Britain’s Queen Elizabeth II met with survivors and liberators in a visit to the former Nazi concentration camp Bergen-Belsen.

The visit to the camp in northern Germany was the concluding event in the queen’s three-day state visit to Germany that ended Friday. It was her first visit to a Nazi concentration camp.

Elizabeth and her husband, Prince Phillip, met with survivors of the camp and British soldiers who liberated it, the BBC reported.

“The memory of the Holocaust remains such a fundamental aspect of modern Jewish identity that the queen’s journey to memorialize the victims will be viewed as tremendously significant by Jewish communities across the world,” Ephraim Mirvis, the chief rabbi of the United Hebrew Congregations of the Commonwealth in Britain, who met with the queen at the Bergen-Belsen ceremony, told The Associated Press.

When news of the visit was announced, Britain’s Holocaust Education Trust Chief Executive Karen Pollock told London’s Jewish News, “Having recently marked 70 years since British armed forces liberated Bergen Belsen, it is fitting that Her Majesty will pay her respects at this site in this significant year.”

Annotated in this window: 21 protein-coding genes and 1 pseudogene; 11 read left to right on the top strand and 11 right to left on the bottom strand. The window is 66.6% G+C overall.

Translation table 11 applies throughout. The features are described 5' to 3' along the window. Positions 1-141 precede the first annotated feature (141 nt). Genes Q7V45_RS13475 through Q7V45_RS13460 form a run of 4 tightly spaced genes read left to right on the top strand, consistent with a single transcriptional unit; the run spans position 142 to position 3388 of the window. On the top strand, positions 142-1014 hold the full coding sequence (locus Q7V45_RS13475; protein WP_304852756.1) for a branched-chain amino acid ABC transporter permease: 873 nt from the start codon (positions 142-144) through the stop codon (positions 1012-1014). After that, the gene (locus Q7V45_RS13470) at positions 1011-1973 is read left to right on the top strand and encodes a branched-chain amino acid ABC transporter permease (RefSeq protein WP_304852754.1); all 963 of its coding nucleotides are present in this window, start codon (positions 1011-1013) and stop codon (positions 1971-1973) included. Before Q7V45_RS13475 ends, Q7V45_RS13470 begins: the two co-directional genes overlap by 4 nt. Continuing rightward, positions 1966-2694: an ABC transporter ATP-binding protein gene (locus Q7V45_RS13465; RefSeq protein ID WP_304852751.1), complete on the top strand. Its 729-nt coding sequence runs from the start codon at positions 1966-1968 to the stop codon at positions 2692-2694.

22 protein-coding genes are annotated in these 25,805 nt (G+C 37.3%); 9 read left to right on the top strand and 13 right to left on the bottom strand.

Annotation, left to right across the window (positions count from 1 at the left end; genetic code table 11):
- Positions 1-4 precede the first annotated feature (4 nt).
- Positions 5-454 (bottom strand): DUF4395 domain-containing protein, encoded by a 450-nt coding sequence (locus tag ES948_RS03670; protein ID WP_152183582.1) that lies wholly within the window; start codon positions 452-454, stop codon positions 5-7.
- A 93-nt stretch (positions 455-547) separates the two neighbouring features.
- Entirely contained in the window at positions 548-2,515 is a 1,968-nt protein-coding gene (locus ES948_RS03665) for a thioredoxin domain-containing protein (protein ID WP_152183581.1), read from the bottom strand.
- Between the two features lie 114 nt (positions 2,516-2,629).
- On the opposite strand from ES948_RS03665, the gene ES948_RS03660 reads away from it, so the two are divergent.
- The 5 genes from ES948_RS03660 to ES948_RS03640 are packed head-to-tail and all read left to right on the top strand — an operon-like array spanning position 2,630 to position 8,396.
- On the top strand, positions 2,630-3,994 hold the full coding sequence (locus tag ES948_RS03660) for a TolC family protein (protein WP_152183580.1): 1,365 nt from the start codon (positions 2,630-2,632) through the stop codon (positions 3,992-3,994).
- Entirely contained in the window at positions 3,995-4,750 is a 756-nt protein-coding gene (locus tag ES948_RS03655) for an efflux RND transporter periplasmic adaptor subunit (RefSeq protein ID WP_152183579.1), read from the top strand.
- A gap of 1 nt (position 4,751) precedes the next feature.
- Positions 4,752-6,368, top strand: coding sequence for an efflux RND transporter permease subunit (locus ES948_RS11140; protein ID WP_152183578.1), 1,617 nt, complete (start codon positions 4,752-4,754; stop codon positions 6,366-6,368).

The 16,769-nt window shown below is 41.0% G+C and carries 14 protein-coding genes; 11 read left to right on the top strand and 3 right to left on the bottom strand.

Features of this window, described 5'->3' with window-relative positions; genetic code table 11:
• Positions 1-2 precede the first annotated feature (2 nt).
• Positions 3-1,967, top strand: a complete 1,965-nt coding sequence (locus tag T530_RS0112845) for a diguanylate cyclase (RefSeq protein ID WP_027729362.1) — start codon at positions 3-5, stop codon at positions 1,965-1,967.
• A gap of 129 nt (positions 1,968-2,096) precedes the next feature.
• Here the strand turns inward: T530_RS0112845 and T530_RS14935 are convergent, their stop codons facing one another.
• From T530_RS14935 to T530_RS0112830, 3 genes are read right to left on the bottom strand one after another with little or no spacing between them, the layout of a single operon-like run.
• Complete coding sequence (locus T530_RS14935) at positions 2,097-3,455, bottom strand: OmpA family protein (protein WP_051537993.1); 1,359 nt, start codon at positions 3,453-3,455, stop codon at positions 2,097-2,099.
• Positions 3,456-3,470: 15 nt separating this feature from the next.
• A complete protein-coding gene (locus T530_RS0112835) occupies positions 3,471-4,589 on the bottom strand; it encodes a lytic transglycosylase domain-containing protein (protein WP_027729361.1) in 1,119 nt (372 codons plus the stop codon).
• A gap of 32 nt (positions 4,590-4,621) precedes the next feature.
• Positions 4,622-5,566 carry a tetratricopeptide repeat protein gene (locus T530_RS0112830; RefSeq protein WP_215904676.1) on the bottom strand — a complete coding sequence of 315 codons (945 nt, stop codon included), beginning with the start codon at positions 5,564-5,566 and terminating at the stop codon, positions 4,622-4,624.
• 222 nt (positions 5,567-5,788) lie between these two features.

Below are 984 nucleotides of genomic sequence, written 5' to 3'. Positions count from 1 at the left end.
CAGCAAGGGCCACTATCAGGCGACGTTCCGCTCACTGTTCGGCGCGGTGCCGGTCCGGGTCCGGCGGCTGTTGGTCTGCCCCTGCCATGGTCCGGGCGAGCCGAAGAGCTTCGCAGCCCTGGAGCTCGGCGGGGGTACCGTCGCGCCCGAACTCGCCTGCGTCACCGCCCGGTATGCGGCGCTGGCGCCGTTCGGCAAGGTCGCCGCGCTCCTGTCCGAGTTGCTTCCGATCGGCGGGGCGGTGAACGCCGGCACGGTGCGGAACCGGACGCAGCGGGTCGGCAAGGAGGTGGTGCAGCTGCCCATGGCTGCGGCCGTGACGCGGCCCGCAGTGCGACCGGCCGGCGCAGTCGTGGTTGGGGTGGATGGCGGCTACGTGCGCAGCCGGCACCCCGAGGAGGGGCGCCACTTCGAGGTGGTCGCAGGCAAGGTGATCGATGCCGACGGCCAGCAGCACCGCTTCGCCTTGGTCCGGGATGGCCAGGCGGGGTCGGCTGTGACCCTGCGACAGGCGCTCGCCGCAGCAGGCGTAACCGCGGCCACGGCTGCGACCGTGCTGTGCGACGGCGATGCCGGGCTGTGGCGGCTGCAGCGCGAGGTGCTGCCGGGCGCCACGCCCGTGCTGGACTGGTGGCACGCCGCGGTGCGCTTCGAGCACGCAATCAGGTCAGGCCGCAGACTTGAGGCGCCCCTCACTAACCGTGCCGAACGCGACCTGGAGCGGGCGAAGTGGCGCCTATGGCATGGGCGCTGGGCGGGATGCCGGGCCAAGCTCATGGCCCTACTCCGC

“Her Majesty’s visit will mean a huge amount to those survivors and liberators still with us, and of course to all of us dedicated to keeping the memory of the Holocaust alive.”

Elizabeth and Philip will also travel to Frankfurt with Germany’s federal president, Joachim Gauck, during the four-day trip to Germany.

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